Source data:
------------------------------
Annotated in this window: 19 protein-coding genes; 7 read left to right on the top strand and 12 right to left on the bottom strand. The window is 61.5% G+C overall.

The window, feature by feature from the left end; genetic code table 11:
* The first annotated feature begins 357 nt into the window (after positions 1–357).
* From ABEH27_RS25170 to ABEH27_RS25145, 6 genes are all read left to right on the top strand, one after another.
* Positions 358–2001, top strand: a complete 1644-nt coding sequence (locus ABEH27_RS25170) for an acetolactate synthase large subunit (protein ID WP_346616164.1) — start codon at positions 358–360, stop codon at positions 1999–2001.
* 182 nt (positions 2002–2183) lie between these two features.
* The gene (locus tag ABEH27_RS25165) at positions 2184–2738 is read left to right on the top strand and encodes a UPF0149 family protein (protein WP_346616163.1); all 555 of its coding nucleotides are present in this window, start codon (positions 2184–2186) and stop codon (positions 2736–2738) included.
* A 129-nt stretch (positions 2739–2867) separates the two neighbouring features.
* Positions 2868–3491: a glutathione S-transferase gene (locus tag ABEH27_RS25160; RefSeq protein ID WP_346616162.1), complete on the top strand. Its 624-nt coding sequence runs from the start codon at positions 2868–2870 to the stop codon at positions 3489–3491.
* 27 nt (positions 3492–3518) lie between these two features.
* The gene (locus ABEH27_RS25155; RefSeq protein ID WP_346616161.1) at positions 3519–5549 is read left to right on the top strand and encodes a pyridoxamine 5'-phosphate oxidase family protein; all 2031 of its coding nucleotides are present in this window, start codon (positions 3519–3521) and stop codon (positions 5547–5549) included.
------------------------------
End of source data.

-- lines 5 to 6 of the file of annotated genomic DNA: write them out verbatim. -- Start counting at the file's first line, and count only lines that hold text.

* Positions 358–2001, top strand: a complete 1644-nt coding sequence (locus ABEH27_RS25170) for an acetolactate synthase large subunit (protein ID WP_346616164.1) — start codon at positions 358–360, stop codon at positions 1999–2001.
* 182 nt (positions 2002–2183) lie between these two features.